SC: We have no cap but we’re somewhere in the middle. … Flexibility. …

Q: The club has a proud tradition of bringing through young talent, what assurances can you make that it will continue to bring youth through rather than buy players in?

SC praised Bryan Klug. A 4-day inspection of the academy is coming up. “No hiding place.”

BK: said he was “pleasantly surprised” that the youth policy hadn’t gone. He wouldn’t have returned unless ME was committed to the academy and the production of young players. There are players coming through. There is competition with clubs like Norwich who “have put a lot of money into their academy” and Colchester, but he feels confident that ITFC will remain attractive to young players.

Q [to BK]: Are you frustrated that the youth players are not in the first team?

BK: Yes but it’s up to the player to “batter down the door.”

Q [to SC]: Football is a business. Could you describe the product you’re trying to sell to the supporters?

[Note: your reporter may have lost the will to live at this point.] SC: “Entertainment on the pitch.” Every aspect of the business is in crisis because of failure on the pitch: retail, ticket sales, conference/corporate … all of it is made or broken by what happens on the pitch. Marcus spends a lot of time trying to sell to “corporate customers.”

SM:  We’re trying to do what we did for 30 minutes last night, for 90 minutes… it’s frustrating. What you deliver [should be] top class – rooms, food, environment, the tour… but everyone comes for the football.

[At this point, sitting in Legends without WiFi, in a bar that on match days has little seating, no comfort, poor media facilities, high prices and is often not even clean, I wondered what was meant. Then I realised that he was talking about “corporate customers” and not season ticket holders like me.]

SC: “We take the rough with the smooth. … We deserve a bit of smooth at the moment. … We’re losing fans – it’s down to the entertainment business… results are absolutely everything. … Fans would feel closer if we were winning.”

Supporter: Some people didn’t renew their season tickets, and it has been painful for them, but the club – unlike other businesses – has made no attempt to contact them, find out why, encourage them to return.

SM said that the club did contact the corporate customers in such circumstances.

SC: I’ll discuss it with John Ford [Ticket Office & Call Centre Manager]. I recognise it’s a big decision to cancel a season ticket.

Q: Roy Keane had 20 months, Paul Jewell had 21 – how long do you have to get it right?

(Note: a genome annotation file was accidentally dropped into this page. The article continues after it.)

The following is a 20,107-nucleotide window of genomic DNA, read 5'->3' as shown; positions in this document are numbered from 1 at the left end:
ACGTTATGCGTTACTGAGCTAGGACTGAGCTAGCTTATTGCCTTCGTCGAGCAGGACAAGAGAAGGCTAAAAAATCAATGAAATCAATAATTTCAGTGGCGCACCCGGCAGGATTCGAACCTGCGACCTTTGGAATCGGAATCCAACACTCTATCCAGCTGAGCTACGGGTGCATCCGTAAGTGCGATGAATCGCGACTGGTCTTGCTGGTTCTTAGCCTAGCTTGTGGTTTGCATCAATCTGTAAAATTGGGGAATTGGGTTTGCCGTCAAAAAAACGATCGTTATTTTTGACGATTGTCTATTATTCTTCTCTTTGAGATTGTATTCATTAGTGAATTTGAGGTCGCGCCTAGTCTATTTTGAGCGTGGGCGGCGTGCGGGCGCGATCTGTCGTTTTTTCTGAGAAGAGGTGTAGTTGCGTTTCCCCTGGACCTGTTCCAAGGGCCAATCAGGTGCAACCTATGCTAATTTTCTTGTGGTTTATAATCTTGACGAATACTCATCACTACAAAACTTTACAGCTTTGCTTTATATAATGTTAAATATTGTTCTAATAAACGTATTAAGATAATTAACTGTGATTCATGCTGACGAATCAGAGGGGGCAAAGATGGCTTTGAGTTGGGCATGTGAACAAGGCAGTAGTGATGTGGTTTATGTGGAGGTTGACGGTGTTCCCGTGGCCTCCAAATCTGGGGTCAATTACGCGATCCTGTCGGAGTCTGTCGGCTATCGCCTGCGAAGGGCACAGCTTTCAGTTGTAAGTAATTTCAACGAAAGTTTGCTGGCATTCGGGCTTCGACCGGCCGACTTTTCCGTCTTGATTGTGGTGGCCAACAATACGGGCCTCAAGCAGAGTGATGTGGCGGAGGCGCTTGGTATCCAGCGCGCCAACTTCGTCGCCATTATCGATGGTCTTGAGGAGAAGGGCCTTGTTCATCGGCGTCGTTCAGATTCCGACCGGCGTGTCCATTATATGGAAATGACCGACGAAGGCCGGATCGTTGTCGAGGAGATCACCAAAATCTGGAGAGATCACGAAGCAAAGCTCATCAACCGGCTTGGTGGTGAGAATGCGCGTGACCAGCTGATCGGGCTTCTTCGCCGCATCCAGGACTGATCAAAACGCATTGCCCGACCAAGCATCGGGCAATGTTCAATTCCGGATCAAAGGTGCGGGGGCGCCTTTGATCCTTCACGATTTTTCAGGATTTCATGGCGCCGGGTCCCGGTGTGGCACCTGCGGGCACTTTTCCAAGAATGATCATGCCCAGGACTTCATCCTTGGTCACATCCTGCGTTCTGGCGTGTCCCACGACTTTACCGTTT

SC: It’s up to the owner.

Q: Why are there so many coaches?

SC: At times like this we need more coaches.

BK: The game has changed and it’s “compulsory” to have a certain number of support staff such as sports scientists. I would always try to find the best staff.

SC: It comes down to the manager. You’ve got to trust the manager… “empowerment of the manager.”

Q: Do we get a new long-term strategy when a new manager is in place?

SC: We don’t have a God-given right to stay in the Championship. We need to fight and back the manager.

Questioned about players leaving for free and contracts running down (Lee Martin was mentioned), SC replied that he didn’t want to talk about individual players… “financial management must be sustainable… fine negotiations… within a budget.”

A supporter stood up and said that he and a group of friends had spent over £1,000 on the trip to the match v. Hull. At the end of the game, the players disappeared down the tunnel, only 2 remained to applaud the fans – one was Higginbotham.

SC: “I’ll take that on board.” He said he’ll talk to the team captain but “in the players’ defence” they were “absolutely devastated.”

[This produces the first angry reaction from supporters.]

SC: “I’d like players to thank the fans because without you we wouldn’t have … [your] money.”

Q: A player should have been here tonight – they have some responsibility. They should be here to face us.

[Aside from a supporter: “Preferably not a loanee.”]

SC: I take responsibility. I made the decision that it wouldn’t be in the team’s best interests for Saturday.

The next question concerned the frequent signing of older players: “Town is becoming a final stop on the journeyman’s tour of England.”

SC: “You have to back your manager.” He does not want to interfere. Keane and Jewell both had records of taking clubs to the Premier League.

Supporter: We need a young, hungry manager – maybe not a big name.

SC: Neither Keane nor Jewell were there just to pick up the pay cheque and “one of them didn’t need to.” [Laughter.]